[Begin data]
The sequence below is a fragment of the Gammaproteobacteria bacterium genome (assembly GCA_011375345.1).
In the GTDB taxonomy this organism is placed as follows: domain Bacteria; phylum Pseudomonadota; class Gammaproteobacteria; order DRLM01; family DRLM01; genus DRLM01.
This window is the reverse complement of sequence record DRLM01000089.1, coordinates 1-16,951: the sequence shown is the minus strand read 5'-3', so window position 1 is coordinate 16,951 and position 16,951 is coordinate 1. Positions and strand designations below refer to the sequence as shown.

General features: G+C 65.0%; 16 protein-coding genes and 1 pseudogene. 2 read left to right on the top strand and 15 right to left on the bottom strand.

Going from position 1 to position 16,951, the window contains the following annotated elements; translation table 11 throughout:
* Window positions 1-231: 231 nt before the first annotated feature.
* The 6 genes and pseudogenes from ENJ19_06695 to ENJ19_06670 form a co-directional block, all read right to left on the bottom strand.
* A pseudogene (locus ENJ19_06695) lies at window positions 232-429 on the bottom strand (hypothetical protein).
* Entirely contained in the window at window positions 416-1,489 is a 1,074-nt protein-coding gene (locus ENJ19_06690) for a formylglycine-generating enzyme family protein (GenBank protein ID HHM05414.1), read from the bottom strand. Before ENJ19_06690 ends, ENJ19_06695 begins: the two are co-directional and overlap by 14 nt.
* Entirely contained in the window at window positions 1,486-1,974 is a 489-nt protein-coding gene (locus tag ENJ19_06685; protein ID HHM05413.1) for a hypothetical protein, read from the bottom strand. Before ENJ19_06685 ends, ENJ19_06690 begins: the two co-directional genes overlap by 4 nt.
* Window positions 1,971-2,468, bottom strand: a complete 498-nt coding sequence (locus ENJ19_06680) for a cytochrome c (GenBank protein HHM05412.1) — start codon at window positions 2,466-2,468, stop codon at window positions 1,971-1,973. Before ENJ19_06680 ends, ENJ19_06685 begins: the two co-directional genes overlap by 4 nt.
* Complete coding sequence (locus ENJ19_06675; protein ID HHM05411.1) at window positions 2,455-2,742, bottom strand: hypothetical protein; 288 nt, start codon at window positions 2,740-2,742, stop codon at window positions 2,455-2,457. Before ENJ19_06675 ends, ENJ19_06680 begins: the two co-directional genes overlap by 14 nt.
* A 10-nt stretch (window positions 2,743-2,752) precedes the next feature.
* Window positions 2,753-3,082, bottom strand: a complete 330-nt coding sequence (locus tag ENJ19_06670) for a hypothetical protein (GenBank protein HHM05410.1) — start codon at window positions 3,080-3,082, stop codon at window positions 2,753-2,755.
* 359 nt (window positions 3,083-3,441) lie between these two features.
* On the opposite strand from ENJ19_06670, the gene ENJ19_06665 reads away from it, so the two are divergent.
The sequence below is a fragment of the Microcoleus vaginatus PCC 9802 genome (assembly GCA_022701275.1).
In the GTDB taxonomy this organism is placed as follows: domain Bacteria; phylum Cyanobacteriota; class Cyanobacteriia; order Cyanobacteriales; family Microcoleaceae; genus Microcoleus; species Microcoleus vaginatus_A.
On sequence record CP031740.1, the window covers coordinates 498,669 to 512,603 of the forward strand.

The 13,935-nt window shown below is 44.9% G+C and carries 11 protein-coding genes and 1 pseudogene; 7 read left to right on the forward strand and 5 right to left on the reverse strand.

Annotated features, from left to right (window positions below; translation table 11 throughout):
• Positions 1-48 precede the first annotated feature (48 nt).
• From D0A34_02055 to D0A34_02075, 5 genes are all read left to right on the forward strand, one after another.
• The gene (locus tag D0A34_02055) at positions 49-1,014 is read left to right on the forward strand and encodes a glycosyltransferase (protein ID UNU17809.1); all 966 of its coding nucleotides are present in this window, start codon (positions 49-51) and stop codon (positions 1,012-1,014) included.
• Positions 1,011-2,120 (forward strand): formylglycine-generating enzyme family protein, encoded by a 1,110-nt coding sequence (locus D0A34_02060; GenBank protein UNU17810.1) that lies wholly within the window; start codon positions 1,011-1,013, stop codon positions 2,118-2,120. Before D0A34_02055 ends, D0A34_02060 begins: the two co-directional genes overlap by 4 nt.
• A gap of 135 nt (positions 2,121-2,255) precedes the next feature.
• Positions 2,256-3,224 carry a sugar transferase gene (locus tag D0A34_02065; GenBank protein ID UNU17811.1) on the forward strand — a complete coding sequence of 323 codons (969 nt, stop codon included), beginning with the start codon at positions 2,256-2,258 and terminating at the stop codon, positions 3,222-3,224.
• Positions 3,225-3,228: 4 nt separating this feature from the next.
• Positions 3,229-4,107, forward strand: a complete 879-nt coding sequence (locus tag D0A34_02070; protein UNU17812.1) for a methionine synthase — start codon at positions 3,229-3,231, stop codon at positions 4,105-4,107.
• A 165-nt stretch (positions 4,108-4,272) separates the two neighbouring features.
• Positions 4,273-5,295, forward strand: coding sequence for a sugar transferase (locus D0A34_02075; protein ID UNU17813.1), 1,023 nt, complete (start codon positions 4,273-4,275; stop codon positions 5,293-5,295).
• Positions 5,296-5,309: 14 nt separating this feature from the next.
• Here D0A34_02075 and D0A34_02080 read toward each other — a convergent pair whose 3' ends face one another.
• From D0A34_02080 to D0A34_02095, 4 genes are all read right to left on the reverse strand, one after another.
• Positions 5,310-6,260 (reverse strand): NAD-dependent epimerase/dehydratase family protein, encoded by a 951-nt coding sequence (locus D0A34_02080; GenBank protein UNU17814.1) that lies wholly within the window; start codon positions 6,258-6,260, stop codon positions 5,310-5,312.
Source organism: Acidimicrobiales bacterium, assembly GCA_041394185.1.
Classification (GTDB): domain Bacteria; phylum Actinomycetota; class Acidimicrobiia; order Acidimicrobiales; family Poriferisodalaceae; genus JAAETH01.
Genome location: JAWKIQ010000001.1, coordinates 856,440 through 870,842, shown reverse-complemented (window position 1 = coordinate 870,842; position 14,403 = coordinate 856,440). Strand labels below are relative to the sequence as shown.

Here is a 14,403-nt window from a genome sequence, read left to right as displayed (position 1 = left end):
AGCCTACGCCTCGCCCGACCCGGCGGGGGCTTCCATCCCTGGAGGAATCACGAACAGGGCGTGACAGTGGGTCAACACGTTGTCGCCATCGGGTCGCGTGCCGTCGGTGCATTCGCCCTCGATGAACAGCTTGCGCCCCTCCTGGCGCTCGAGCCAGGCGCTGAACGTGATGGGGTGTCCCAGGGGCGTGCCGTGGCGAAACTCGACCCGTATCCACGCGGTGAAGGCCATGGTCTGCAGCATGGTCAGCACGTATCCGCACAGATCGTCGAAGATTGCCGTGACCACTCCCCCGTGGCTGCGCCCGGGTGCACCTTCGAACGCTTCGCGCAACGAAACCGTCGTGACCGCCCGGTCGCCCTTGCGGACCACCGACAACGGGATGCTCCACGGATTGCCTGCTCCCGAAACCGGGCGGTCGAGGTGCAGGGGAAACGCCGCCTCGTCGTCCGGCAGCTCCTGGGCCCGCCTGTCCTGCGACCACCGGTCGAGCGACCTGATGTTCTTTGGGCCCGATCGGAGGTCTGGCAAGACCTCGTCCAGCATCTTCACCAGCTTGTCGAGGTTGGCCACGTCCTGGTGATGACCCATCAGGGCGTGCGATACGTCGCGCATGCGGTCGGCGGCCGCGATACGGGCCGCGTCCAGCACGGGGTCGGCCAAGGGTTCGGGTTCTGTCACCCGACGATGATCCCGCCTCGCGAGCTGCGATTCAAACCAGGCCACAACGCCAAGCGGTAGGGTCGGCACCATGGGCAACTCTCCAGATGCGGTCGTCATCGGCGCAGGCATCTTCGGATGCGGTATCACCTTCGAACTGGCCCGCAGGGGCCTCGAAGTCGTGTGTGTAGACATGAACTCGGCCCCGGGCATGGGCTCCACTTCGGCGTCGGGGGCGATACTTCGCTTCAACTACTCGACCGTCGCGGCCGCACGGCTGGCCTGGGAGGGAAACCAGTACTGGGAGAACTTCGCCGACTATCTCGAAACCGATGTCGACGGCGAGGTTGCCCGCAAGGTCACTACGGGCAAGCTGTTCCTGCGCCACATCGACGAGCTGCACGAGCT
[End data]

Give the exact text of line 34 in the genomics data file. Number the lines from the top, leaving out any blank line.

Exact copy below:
• From D0A34_02080 to D0A34_02095, 4 genes are all read right to left on the reverse strand, one after another.